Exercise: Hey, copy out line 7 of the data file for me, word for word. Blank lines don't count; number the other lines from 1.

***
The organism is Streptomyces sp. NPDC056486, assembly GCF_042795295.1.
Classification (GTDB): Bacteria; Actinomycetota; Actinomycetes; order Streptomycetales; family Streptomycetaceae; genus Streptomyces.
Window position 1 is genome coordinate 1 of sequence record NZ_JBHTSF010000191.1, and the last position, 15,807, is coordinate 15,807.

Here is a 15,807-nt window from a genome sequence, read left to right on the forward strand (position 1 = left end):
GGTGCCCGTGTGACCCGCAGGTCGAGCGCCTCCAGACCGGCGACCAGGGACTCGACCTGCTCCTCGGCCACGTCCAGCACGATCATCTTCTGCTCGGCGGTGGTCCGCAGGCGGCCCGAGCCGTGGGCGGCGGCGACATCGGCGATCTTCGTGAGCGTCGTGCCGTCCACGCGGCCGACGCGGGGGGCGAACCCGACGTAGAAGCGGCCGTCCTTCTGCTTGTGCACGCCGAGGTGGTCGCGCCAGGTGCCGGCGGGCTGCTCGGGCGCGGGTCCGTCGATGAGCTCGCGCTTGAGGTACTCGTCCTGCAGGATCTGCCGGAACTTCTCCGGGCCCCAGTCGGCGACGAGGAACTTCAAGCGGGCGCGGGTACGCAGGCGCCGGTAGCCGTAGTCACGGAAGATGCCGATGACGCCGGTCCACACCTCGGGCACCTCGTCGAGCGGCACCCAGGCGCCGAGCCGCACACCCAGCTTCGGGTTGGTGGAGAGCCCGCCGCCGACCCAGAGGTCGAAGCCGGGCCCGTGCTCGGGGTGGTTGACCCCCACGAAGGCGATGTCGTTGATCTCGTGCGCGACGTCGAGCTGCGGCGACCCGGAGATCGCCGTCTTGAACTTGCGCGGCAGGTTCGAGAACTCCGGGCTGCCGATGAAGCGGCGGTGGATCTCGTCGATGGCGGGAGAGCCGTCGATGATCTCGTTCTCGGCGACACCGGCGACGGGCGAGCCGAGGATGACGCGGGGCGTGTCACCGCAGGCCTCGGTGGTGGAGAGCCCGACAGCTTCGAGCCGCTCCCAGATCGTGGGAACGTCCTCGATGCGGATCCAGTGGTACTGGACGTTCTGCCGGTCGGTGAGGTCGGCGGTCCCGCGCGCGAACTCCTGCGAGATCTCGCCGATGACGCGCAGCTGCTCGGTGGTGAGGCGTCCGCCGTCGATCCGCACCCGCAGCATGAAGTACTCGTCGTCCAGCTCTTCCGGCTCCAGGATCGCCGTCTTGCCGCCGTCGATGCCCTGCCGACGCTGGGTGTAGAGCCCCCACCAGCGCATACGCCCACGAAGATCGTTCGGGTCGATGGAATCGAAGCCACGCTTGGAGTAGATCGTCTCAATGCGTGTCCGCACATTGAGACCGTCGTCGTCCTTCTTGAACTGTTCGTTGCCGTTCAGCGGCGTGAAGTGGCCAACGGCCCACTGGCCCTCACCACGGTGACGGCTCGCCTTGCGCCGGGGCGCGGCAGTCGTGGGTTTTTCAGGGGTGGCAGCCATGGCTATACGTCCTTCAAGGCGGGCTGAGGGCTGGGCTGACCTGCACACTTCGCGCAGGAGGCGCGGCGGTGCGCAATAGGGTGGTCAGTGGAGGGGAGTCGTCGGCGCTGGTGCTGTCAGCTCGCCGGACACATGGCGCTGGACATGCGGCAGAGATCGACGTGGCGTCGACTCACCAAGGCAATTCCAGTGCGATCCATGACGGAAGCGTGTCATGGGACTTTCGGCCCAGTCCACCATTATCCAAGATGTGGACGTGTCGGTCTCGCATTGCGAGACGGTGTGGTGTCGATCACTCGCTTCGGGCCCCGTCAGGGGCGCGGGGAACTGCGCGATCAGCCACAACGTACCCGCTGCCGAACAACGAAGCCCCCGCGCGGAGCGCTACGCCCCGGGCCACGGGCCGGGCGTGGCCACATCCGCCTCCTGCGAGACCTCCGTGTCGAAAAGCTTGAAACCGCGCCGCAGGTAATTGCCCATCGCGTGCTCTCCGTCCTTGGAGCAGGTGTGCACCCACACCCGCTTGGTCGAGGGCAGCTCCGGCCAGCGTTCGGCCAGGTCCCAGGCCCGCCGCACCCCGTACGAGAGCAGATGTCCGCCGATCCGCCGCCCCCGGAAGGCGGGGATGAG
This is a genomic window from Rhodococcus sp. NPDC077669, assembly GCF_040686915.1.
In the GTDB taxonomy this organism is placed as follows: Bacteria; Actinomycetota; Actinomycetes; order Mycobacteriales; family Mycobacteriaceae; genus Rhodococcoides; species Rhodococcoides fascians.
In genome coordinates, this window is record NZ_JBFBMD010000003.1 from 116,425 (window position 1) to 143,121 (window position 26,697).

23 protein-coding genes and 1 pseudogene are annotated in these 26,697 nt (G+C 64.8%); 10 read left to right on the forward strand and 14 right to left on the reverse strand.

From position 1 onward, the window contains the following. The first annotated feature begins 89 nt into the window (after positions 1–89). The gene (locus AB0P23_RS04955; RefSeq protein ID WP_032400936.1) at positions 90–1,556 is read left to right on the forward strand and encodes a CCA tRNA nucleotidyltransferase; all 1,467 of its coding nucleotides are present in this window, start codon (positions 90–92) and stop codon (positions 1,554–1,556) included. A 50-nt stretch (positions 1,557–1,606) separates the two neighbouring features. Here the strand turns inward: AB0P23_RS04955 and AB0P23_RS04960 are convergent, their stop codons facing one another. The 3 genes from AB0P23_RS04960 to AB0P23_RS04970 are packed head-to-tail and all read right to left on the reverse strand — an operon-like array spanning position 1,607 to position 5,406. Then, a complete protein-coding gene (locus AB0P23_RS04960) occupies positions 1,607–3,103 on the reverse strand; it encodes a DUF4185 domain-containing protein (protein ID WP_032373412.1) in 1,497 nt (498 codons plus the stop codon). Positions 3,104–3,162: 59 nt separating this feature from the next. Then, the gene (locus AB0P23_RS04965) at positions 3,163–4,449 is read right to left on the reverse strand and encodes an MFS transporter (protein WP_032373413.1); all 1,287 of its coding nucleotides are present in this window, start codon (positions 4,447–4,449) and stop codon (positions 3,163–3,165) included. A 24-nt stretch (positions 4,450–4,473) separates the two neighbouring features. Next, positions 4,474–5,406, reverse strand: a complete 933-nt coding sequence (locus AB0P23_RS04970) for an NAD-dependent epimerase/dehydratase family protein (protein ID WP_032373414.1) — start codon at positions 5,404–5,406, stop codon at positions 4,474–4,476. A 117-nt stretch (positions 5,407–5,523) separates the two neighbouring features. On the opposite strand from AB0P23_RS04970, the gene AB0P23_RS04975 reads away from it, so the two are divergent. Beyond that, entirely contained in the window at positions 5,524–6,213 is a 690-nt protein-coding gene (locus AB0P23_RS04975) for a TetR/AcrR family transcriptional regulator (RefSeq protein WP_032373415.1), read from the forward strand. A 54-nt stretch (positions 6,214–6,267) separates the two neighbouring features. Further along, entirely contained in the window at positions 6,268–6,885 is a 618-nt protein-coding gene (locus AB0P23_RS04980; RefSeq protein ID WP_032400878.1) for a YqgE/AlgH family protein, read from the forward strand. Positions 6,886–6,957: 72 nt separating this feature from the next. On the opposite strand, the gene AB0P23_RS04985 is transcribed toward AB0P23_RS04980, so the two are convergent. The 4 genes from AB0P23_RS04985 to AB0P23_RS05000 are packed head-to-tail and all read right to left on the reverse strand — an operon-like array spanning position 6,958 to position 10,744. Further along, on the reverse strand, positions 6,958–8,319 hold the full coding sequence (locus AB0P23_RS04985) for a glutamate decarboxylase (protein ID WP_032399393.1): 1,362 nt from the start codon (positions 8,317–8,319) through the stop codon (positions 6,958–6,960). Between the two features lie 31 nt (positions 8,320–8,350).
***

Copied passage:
In the GTDB taxonomy this organism is placed as follows: Bacteria; Actinomycetota; Actinomycetes; order Mycobacteriales; family Mycobacteriaceae; genus Rhodococcoides; species Rhodococcoides fascians.